But what scientists hope to understand are the many processes in living cells that can determine whether we lead healthy lives or fall victim to diseases and other debilitating conditions. Most of those cellular processes, however, take place at the single molecule level, below the diffraction limit. Using a light microscope, which does allow for living specimens, all a researcher could see would be a blurry spot, instead of clearly resolved individual molecules.

In 2000, Stefan Hell became the Chuck Yeager of light microscopy, when he demonstrated a way to break through the diffraction limit, which had stood as a barrier to discoveries since it was first described by Ernst Abbe in 1873. Later, William Moerner, Eric Betzig and other scientists, including Jennifer Lippincott-Schwartz and Xaiowei Zhuang, two women not cited by the Nobel committee, created limit-breaking techniques that were more easily accessible to most researchers.

Now, cutting-edge biomedical researchers can detect such biological processes as single proteins interacting with other proteins. Simply put, just like in a mechanical assembly line, if you know all the steps in the manufacturing process, you can know at what step something went wrong—and begin to understand how to fix it.

Here’s the video of the Nobel press conference. At 7:05, there’s a slide show explaining the work.

[youtube http://www.youtube.com/watch?v=FbfwcroJqWM]

No more medical CDs? We hope.

Many seniors likely have experienced the frustration—and fear—having radiological tests results that needed to be read by multiple doctors. The tests, downloaded to CD, may be transferred through the mails or hand-carried by the patient, but at its best the process can add days, even a week, to diagnostic time. At its worst, when the CD finally arrives, it may be unreadable for various reasons.

Not the pretty kind of cloud. Image courtesy: Getrems.com

Not the pretty kind of cloud. Image courtesy: Getrems.com

Distracted by whatever medical condition required all those tests, you may forget to consider the obvious: Why in these days when people can share photos on their phones are patients still schlepping around CDs?

Fortunately, medical institutions are beginning to catch up. According to a story in Modern Healthcare, there’s now a push for more centralized digital storage of medical images, so that the CD problem could be eliminated. Images and other records are kept “in the cloud,” which essentially means—despite all the hype around the term—a huge bank of computers that’s accessible over the Internet from any digital device. The advantage to you is that the test you took near your home can be read by a specialist thousands of miles away.

While several radiological cloud storage systems are already in place, the kicker is that there isn’t yet one national system. If you stay within one HMO or other medical network, your records may be easily accessed, but if you have to see an outside specialist, you may still be stuck with CDs and the subsequent delays. If you’re considering a new medical group, it’s worth asking if records can be electronically transferred both within—and without—their network. We’re guessing you may see some rolled eyes if you ask, “Will my records be kept in the cloud?”

 

Windows on a Watch–ulp!

We often argue that seniors know far more about computers than the popular media gives credit for, so we know that many of you are familiar with Windows 95, which was considered so revolutionary only twenty years ago that Microsoft was able to get The Rolling Stones to shill for it.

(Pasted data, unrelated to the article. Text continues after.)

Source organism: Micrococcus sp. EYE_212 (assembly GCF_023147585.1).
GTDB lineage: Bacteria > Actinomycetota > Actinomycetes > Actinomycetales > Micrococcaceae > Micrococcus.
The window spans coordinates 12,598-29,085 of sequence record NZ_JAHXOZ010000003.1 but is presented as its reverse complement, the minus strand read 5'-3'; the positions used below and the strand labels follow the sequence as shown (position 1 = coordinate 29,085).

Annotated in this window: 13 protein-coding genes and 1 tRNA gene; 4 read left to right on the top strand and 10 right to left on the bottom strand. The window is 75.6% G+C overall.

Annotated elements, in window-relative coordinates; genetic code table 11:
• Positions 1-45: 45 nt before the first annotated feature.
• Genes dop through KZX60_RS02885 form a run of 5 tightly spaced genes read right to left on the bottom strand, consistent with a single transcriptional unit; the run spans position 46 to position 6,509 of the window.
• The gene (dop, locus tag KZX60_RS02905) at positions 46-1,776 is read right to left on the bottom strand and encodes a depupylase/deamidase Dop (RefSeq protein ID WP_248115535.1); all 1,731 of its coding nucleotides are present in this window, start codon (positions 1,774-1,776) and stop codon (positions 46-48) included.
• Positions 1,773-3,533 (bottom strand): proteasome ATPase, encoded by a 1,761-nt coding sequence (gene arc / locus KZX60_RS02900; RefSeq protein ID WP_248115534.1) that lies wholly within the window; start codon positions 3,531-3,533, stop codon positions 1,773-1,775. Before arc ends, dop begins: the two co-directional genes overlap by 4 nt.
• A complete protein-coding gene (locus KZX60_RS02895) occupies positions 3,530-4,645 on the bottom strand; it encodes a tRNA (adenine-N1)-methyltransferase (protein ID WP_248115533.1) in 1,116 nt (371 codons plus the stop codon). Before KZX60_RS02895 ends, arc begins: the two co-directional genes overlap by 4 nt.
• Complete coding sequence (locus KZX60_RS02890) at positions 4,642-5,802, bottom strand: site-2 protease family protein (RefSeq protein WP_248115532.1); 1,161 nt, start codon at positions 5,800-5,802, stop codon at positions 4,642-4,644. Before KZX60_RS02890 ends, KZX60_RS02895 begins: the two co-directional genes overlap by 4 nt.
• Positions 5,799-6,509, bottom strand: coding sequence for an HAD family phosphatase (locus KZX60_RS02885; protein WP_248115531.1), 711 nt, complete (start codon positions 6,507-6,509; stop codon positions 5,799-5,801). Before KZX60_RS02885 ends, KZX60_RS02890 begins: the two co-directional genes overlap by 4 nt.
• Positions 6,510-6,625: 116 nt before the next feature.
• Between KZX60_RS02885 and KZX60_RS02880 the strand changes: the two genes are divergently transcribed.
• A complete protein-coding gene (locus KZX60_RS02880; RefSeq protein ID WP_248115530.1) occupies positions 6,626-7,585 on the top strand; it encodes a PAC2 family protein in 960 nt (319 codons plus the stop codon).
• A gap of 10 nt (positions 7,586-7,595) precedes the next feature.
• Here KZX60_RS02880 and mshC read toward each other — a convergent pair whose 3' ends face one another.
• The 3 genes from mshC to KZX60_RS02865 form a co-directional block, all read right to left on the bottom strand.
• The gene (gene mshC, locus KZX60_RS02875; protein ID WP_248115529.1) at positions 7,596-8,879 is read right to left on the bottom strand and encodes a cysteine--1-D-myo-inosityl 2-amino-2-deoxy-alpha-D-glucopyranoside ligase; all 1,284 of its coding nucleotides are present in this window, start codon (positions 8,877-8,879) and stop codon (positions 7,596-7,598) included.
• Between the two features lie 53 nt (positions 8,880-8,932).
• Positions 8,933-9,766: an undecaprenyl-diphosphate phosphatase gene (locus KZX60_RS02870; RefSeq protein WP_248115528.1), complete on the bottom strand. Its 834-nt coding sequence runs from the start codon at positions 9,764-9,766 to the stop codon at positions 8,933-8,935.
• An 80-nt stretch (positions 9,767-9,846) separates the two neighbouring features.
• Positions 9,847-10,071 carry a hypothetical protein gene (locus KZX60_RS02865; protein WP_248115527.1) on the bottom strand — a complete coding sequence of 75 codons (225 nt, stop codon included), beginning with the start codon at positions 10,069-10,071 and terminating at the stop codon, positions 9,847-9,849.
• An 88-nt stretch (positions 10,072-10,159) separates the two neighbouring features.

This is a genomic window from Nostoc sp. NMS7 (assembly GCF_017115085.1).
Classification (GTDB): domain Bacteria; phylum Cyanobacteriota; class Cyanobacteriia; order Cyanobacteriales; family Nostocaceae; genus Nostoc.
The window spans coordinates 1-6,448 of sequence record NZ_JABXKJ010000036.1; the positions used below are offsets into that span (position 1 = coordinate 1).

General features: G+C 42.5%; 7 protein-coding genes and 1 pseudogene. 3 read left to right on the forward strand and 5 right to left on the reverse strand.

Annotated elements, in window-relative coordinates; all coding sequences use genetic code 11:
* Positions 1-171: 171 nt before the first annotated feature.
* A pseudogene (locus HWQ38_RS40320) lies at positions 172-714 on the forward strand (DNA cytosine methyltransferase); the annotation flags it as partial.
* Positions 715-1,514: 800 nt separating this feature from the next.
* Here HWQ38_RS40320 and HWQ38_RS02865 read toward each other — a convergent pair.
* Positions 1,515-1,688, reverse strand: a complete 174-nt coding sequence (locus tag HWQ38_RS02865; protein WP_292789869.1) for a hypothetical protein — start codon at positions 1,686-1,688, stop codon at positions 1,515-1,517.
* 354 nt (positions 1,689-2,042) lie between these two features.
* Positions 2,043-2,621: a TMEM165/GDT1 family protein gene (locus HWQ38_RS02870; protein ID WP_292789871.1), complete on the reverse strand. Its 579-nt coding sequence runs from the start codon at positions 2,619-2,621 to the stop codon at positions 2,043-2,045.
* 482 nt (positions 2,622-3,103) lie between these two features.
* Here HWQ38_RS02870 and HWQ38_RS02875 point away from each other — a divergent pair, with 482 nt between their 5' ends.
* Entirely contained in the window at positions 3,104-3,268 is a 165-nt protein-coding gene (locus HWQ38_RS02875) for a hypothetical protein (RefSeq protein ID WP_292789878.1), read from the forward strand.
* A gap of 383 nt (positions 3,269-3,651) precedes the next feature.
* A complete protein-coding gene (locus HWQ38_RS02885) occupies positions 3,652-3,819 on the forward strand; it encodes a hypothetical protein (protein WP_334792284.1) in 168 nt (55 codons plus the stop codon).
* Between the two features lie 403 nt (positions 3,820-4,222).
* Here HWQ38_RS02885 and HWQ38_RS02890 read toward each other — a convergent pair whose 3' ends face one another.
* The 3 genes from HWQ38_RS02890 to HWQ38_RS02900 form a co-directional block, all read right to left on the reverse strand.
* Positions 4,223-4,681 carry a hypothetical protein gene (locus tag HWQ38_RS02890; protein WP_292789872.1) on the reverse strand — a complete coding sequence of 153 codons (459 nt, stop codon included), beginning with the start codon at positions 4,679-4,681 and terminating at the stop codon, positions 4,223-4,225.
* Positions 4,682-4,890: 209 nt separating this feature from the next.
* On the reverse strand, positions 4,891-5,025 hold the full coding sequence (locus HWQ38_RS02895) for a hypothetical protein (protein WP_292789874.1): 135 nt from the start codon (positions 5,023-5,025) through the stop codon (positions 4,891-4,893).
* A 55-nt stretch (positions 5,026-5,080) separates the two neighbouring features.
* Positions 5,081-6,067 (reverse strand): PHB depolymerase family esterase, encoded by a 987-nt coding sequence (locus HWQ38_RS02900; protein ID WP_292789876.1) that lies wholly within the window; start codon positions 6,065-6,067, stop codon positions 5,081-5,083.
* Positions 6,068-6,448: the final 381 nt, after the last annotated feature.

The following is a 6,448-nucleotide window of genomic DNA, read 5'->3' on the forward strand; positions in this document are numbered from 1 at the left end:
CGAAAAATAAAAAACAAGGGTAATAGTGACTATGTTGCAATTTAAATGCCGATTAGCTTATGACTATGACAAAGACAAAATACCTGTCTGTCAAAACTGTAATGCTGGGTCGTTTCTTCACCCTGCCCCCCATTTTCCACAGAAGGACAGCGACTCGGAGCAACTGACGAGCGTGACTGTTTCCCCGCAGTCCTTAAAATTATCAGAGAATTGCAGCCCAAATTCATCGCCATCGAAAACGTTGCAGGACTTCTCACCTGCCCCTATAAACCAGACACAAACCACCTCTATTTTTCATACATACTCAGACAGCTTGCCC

Still, we experienced our own sense of future shock today, when we discovered that someone demonstrated that with the right emulator, you can get the entire Windows 95 operating system to run on a smartwatch. Granted, it can’t launch any applications without crashing, so maybe things haven’t changed that much after all.

[youtube https://www.youtube.com/watch?v=GZx-LJH5J_I#t=10]

Medicare tries to make its stars shine brighter

Screen Shot 2014-10-07 at 7.14.15 PMIn an earlier post, we had mentioned that the New York Times exposed that many nursing homes have figured out how to game Medicare’s Five Star Quality Ratings System. CMS (the Centers for Medicare and Medicaid Services) has just announced improvements to the ratings system, which will be implemented next year. They attempt to address many of the issues highlighted in the Times’s piece, including manipulation of staffing schedules so that homes appear to have better patient-to-staff ratios.

Here are the highlights of CMS’s goals:

  • Nationwide Focused Survey Inspections: Effective January 2015, CMS and states will implement focused survey inspections nationwide for a sample of nursing homes to enable better verification of both the staffing and quality measure information that is part of the Five-Star Quality Rating System.
  • Payroll-Based Staffing Reporting: CMS will implement a quarterly electronic reporting system that is auditable back to payrolls to verify staffing information. This new system will increase accuracy and timeliness of data, and allow for the calculation of quality measures for staff turnover, retention, types of staffing, and levels of different types of staffing.
  • Additional Quality Measures: CMS will increase both the number and type of quality measures used in the Five-Star Quality Rating System. The first additional measure, starting January 2015, will be the extent to which antipsychotic medications are in use. Future additional measures will include claims-based data on re-hospitalization and community discharge rates.
  • Timely and Complete Inspection Data: CMS will also strengthen requirements to ensure that States maintain a user-friendly website and complete inspections of nursing homes in a timely and accurate manner for inclusion in the rating system.
  • Improved Scoring Methodology: In 2015, CMS will revise the scoring methodology by which we calculate each facility’s quality measure rating, which is used to calculate the overall Five Star rating.  We also note that sources independent of self-reporting by nursing homes already are weighted higher than self-reported components in the scoring methodology.

You can find the full release on CMS’s website. While you’re there, you may want to check out their list of acronyms, always useful when dealing with the government!